It can be tricky reviewing the middle book in a trilogy without giving away key events from the previous book. I read the first book earlier in the year and was captivated by the story of a small town in remote Norway, the ill-fated love-triangle, and the legend of the conjoined twin sisters and the church bells made in their honour.
So when The Reindeer Hunters came out, I was eager to pick up where the story left off. I will do my best not to throw out any spoilers, but if you want to read a spell-binding historical series, ignore this post just in case and get cracking with The Bell in the Lake. (Also, as I might have mentioned before, DO NOT read the publisher’s blurb for The Reindeer Hunters if you haven’t yet read The Bell in the Lake as it contains a jaw-dropping spoiler!)
In The Reindeer Hunters, the story has moved on a couple of decades to 1903 and Pastor Kai Schweigaard has become well attuned to the ways of his parish. He has quite a few regrets over events of the previous book but is a kindly man and wise. He formerly struggled to deal with local superstitions, but of late has been obsessed with finding the Hekne weave. This is a tapestry created by the twin Hekne sisters in the early 1600s, hidden away because of its unpopular Doomsday theme and said to foretell the fate of the last village pastor. It is one thing he can do for the woman he loved and lost, particularly as he has fallen out with her son.
Jehans Hekne lives on a small holding, working the land of his tyrant of an uncle to whom he has promised a reindeer. To do this he must set out on forays in the wilderness with his 1848 chamber charger rifle. He lives a simple life but dreams of a better one, or at least a better gun, when he meets another hunter, Victor Harrison, a well-healed Englishman. The two lay claim to having shot the same reindeer, but good-humouredly strike up a bargain: Victor gets his trophy and Jehans the means to get a new gun. A connection sparks between the two men who are oddly similar in spite of the differences of class and nationality.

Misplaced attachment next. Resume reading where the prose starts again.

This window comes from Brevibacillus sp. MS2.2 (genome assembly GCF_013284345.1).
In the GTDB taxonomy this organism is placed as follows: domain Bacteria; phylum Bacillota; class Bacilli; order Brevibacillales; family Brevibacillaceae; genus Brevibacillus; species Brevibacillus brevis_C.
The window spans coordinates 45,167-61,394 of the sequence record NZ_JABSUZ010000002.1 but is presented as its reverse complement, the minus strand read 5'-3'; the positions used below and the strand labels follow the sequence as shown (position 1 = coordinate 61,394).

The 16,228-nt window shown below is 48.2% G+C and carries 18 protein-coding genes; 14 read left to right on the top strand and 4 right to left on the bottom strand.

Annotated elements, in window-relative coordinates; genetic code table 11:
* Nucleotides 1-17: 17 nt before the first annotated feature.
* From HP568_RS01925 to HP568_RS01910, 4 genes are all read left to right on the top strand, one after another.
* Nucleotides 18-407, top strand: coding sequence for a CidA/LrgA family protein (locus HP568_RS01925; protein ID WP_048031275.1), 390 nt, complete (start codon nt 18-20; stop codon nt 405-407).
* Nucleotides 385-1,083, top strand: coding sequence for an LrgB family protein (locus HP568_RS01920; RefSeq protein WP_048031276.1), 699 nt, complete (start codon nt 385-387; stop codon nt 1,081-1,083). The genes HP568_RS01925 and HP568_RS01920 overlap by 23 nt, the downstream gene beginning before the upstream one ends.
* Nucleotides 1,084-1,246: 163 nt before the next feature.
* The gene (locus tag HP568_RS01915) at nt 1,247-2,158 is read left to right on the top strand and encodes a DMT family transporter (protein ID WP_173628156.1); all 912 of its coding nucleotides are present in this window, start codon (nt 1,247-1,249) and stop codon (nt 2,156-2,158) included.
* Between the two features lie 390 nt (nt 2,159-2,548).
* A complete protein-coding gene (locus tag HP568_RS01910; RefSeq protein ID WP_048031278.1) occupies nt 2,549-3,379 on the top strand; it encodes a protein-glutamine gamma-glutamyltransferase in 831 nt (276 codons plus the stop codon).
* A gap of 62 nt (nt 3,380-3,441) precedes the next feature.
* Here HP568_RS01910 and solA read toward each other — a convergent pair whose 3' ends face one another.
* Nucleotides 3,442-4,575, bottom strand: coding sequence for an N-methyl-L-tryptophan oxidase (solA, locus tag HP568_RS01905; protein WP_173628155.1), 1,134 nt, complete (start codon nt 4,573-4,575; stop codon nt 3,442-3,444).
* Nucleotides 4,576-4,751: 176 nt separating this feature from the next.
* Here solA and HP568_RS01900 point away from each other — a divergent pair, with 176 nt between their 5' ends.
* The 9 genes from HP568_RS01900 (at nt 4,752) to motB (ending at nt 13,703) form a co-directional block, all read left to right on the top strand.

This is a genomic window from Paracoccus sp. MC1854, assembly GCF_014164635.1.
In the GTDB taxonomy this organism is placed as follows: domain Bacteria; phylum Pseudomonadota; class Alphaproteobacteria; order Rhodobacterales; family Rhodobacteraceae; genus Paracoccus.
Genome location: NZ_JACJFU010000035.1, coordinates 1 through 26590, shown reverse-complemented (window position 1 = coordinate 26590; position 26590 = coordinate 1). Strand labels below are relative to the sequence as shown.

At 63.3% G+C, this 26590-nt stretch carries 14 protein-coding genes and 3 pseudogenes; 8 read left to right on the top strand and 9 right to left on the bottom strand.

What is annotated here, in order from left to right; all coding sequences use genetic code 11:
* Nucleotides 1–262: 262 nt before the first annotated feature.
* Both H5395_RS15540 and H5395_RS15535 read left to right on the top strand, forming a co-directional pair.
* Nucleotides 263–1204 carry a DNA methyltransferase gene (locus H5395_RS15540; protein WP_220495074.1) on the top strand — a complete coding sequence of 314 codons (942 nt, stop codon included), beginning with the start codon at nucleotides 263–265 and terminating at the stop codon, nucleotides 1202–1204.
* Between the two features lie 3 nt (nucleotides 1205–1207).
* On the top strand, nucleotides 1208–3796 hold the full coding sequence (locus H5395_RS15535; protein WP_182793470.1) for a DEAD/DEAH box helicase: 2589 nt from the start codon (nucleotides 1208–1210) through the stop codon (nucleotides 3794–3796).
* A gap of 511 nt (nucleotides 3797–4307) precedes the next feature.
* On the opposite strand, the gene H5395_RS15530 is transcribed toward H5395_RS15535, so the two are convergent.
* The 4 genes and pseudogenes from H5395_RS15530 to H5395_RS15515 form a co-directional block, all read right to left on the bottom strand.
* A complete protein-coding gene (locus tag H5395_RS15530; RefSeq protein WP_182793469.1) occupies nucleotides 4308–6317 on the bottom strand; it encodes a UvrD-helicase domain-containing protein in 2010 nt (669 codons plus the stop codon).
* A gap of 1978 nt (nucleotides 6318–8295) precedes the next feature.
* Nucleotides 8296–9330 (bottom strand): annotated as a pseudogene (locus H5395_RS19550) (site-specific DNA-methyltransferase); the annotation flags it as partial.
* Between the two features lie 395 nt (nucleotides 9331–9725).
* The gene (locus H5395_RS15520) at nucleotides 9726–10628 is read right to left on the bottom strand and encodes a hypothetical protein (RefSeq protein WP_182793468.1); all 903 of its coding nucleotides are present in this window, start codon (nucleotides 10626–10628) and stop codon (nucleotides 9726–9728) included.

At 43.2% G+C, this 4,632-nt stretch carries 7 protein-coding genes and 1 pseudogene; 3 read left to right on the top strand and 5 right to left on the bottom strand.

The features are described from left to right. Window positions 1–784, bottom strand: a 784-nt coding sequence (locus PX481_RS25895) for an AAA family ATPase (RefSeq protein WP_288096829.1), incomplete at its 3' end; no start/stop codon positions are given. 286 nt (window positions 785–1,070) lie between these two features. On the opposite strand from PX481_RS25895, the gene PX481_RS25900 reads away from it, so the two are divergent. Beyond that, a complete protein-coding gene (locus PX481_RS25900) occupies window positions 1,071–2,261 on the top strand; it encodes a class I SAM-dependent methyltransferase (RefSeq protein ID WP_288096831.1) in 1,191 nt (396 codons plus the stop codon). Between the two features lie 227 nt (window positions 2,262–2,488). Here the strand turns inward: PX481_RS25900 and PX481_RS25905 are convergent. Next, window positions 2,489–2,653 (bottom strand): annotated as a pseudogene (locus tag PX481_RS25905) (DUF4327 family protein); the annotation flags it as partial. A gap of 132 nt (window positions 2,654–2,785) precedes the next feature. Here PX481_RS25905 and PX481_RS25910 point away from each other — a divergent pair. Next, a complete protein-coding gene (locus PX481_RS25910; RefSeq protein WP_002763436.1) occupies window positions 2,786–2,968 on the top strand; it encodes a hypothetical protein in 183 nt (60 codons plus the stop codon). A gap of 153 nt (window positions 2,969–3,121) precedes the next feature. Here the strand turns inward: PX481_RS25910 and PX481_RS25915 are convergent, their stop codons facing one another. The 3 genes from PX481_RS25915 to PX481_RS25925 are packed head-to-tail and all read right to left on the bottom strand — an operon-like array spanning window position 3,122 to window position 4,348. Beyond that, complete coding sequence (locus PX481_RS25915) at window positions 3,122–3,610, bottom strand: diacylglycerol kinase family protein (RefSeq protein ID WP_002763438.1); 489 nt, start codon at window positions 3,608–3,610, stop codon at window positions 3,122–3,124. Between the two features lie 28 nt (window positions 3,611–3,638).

The story weaves between the three characters with the legend of the bell in the lake hovering in the background. As the story goes, the bell can only be raised from its watery home by two Hekne brothers with no siblings born between them. But how can such myths still survive at a time when change is coming to this forgotten valley? There’s talk of rail opening up the country, and Jehans, who owes his education to the pastor, can’t help thinking about the possibilities of electricity. Victor is mesmerised by flight.
The Reindeer Hunters is another brilliant read. I thought it might be one of those middle-of-a-trilogy books that languishes from the need to fill in a chunk of plot between the promising beginning of the first book before things crank up to a heart-pounding finale in the third. But if anything, I like this book better than the first. It seems to strike a good balance between big events and the development of its characters.
As the story rolled on towards the end, I couldn’t put it down, quite desperate to know how things would turn out for Kai, Jehans and Victor. If things are going to crank up from here in the last book, I’m definitely going to need a cup of tea and lie down afterwards. If you love historical fiction, this trilogy really is a must-read. The Reindeer Hunters gets a rare five stars from me.